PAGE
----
We need a new social contract for our polarized nation

The 'Love' sign welcomes neighbors and passers-by on the rounded town square that they call the "Squirkle" in Lovettsville, Va.,on Dec. 24, 2021.
(AP Photo/Cal Woodward)
The ‘Love’ sign welcomes neighbors and passers-by on the rounded town square that they call the “Squirkle” in Lovettsville, Va.,on Dec. 24, 2021. In this town and others like it across the country, some wonder whether there’s enough love to go around in a time of striking political division. In Lovettsville, that polarization coexists with a strong sense of community and a tradition of neighbor helping neighbor, regardless of politics. (AP Photo/Cal Woodward)

We should congratulate our Congress on its landmark climate legislation over the weekend. As the climate crisis continues to accelerate, this kind of policymaking is critical for the future of our country and the globe. 

Such achievements notwithstanding, we can still expect vigorous protests for and against fossil fuels, COVID vaccines, the police, immigration, abortion access and gun rights, demonstrating the difficulty in finding common ground in this hyper-partisan age. 

Is there anything we agree on? How can we tackle the major threats facing our planet when we have trouble agreeing on basic facts?  

A February 2022 study in “The Lancet” finds that levels of interpersonal trust and trust in government had statistically significant associations with lower rates of COVID-19 infection. The study also found that higher levels of trust were associated with higher vaccine coverage in middle- and high-income countries. Intuitively, this makes sense as the United States wrestles with misinformation and disinformation in both mainstream and social media. However, it also raises the question, how do we engage in critical policymaking in an environment of distrust? How do we repair our social contract? 

Social contract basics

While the origins of social contract theory can be traced back to Greece in 400 BC, such principles found greater traction in the 17th and 18th centuries. Philosophers like Thomas Hobbes, John Locke, and Jean-Jacques Rousseau theorized that groups of individuals form a society through agreement around a basic set of moral and political obligations. These foundational concepts helped explain how organized government is essential, but they also defined the rights and duties of citizens.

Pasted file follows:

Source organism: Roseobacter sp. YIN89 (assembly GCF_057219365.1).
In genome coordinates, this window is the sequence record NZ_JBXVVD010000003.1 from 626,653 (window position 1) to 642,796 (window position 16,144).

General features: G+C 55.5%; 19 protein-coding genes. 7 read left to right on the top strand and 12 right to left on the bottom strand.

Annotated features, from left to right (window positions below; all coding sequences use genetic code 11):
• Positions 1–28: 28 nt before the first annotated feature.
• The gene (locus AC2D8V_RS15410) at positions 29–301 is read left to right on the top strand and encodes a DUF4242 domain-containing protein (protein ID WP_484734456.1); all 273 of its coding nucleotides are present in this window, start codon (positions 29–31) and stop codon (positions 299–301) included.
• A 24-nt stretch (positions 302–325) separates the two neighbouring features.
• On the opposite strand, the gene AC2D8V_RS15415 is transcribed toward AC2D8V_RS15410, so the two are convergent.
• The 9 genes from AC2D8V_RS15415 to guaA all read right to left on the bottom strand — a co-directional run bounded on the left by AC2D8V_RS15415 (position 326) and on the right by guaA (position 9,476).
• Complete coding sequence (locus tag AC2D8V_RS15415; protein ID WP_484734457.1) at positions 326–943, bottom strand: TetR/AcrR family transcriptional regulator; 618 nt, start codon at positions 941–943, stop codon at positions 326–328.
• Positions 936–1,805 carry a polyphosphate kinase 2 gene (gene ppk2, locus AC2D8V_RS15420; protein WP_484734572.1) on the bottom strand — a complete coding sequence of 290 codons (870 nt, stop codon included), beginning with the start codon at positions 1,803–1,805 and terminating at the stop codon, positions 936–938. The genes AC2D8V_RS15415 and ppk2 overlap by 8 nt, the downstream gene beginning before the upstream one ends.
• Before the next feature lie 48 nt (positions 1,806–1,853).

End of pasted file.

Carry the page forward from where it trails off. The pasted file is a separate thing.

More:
The fundamental idea was that there was a mutually beneficial arrangement between a government and its citizens. This was a revolutionary concept at the time and provided strong motivation to the authors of the Declaration of Independence.

While there were differences between the Founding Fathers when it came to central government powers, there was no question that a cooperative relationship between government and its citizens was critical to a healthy society and that some form of a social contract was necessary for a functioning democracy. Even so, there has always been tension between its component parts: the conceptions of individual rights and reciprocal responsibilities. Amidst the cacophony of discordant views on the challenges faced by society today, it’s worthwhile to revisit the building blocks of the social contract.   

The heart of a social contract 

At the heart of a social contract is the notion that some public policies may place constraints on individual freedoms in exchange for greater social security and assurances of collective wellbeing. An important prerequisite for this agreement is that citizens must have trust in public institutions — whether they are government or media, as well as in private organizations. 

Many studies have shown declining satisfaction with democracy, increasing partisan polarization and decreasing measures of trust in media. This is matched by a growing divide between those who accept the consensus of medical and scientific institutions and those suspicious of the advice of scientists. In research recently published in “Global Policy,” I draw from existing cross-country indices and data sets to examine the relationship between measurements of public trust and robust climate action to determine whether there is a quantifiable relationship between the strength of the social contract and support for climate policy.